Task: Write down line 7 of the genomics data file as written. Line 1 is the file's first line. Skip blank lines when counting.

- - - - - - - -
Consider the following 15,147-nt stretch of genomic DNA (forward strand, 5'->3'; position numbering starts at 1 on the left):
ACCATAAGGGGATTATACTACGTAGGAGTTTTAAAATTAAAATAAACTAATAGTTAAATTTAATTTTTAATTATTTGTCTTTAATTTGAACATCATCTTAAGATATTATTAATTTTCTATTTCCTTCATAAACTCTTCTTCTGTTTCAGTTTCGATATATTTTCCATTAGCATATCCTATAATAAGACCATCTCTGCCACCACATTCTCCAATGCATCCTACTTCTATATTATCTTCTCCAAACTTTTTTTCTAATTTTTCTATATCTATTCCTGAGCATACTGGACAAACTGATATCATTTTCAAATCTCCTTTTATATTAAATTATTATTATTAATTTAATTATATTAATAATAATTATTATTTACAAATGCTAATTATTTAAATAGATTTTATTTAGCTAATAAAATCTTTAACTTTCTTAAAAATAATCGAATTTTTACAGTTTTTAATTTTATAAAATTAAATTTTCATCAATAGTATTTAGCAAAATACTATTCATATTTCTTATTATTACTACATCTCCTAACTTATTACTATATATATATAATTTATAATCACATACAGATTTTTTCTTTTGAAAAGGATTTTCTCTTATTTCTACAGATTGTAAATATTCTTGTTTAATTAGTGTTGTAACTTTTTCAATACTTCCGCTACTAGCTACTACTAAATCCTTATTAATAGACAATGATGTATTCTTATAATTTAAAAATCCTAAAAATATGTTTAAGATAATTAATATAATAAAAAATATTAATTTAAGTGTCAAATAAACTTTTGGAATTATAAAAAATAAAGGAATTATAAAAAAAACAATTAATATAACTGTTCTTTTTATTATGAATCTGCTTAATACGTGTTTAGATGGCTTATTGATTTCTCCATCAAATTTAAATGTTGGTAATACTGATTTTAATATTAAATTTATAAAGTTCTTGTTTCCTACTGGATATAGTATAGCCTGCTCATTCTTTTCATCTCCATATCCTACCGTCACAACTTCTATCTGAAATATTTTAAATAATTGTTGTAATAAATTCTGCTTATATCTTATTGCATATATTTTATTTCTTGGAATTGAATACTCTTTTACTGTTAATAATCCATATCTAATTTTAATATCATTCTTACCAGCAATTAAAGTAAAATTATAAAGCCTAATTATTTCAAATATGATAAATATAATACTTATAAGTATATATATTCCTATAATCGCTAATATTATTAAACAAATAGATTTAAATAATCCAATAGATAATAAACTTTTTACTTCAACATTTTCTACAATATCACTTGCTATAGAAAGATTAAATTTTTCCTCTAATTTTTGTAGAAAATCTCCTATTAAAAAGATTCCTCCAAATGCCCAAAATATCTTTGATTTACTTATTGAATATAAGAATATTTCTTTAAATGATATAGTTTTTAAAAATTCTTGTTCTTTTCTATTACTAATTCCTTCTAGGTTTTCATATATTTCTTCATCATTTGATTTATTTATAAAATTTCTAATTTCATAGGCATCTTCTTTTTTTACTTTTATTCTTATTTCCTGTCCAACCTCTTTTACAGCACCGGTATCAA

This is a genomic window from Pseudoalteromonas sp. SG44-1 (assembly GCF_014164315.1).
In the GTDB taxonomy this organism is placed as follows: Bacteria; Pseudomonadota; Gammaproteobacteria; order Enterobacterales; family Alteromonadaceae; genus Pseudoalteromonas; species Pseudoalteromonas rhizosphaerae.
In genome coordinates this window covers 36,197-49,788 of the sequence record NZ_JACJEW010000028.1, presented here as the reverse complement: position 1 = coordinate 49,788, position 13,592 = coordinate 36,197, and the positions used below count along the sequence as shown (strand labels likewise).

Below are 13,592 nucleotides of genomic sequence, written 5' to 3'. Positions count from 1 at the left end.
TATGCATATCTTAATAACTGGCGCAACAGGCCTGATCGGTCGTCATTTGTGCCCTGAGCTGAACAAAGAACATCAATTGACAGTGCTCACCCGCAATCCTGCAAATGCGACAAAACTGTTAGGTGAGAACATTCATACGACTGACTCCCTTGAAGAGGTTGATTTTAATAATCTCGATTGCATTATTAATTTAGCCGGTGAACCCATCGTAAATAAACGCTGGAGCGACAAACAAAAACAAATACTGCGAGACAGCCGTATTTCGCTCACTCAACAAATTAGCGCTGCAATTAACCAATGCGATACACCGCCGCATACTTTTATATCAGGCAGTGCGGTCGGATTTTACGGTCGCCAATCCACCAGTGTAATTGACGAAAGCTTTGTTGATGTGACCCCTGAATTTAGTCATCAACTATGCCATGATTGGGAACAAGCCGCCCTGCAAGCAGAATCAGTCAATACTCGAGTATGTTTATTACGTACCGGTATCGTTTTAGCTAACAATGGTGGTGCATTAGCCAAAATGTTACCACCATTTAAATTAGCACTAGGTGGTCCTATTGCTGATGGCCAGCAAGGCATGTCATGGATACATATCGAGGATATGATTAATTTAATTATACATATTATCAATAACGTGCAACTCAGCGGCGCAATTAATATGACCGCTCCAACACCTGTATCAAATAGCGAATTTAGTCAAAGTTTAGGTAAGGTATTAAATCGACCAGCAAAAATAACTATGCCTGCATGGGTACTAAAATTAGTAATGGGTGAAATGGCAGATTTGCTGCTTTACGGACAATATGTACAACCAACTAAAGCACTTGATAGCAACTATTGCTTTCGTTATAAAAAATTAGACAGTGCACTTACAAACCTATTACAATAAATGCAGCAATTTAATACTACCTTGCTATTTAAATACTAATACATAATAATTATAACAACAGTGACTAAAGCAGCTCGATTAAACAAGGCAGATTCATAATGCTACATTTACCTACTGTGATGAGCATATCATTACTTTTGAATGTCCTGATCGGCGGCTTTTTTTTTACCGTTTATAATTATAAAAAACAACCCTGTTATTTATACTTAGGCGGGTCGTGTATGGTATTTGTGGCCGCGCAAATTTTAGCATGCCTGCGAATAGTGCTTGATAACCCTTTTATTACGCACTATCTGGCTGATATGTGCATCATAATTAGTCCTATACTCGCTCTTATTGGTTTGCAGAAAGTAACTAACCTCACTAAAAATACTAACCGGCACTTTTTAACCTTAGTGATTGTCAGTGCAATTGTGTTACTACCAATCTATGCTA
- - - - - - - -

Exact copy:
TATGCATATCTTAATAACTGGCGCAACAGGCCTGATCGGTCGTCATTTGTGCCCTGAGCTGAACAAAGAACATCAATTGACAGTGCTCACCCGCAATCCTGCAAATGCGACAAAACTGTTAGGTGAGAACATTCATACGACTGACTCCCTTGAAGAGGTTGATTTTAATAATCTCGATTGCATTATTAATTTAGCCGGTGAACCCATCGTAAATAAACGCTGGAGCGACAAACAAAAACAAATACTGCGAGACAGCCGTATTTCGCTCACTCAACAAATTAGCGCTGCAATTAACCAATGCGATACACCGCCGCATACTTTTATATCAGGCAGTGCGGTCGGATTTTACGGTCGCCAATCCACCAGTGTAATTGACGAAAGCTTTGTTGATGTGACCCCTGAATTTAGTCATCAACTATGCCATGATTGGGAACAAGCCGCCCTGCAAGCAGAATCAGTCAATACTCGAGTATGTTTATTACGTACCGGTATCGTTTTAGCTAACAATGGTGGTGCATTAGCCAAAATGTTACCACCATTTAAATTAGCACTAGGTGGTCCTATTGCTGATGGCCAGCAAGGCATGTCATGGATACATATCGAGGATATGATTAATTTAATTATACATATTATCAATAACGTGCAACTCAGCGGCGCAATTAATATGACCGCTCCAACACCTGTATCAAATAGCGAATTTAGTCAAAGTTTAGGTAAGGTATTAAATCGACCAGCAAAAATAACTATGCCTGCATGGGTACTAAAATTAGTAATGGGTGAAATGGCAGATTTGCTGCTTTACGGACAATATGTACAACCAACTAAAGCACTTGATAGCAACTATTGCTTTCGTTATAAAAAATTAGACAGTGCACTTACAAACCTATTACAATAAATGCAGCAATTTAATACTACCTTGCTATTTAAATACTAATACATAATAATTATAACAACAGTGACTAAAGCAGCTCGATTAAACAAGGCAGATTCATAATGCTACATTTACCTACTGTGATGAGCATATCATTACTTTTGAATGTCCTGATCGGCGGCTTTTTTTTTACCGTTTATAATTATAAAAAACAACCCTGTTATTTATACTTAGGCGGGTCGTGTATGGTATTTGTGGCCGCGCAAATTTTAGCATGCCTGCGAATAGTGCTTGATAACCCTTTTATTACGCACTATCTGGCTGATATGTGCATCATAATTAGTCCTATACTCGCTCTTATTGGTTTGCAGAAAGTAACTAACCTCACTAAAAATACTAACCGGCACTTTTTAACCTTAGTGATTGTCAGTGCAATTGTGTTACTACCAATCTATGCTA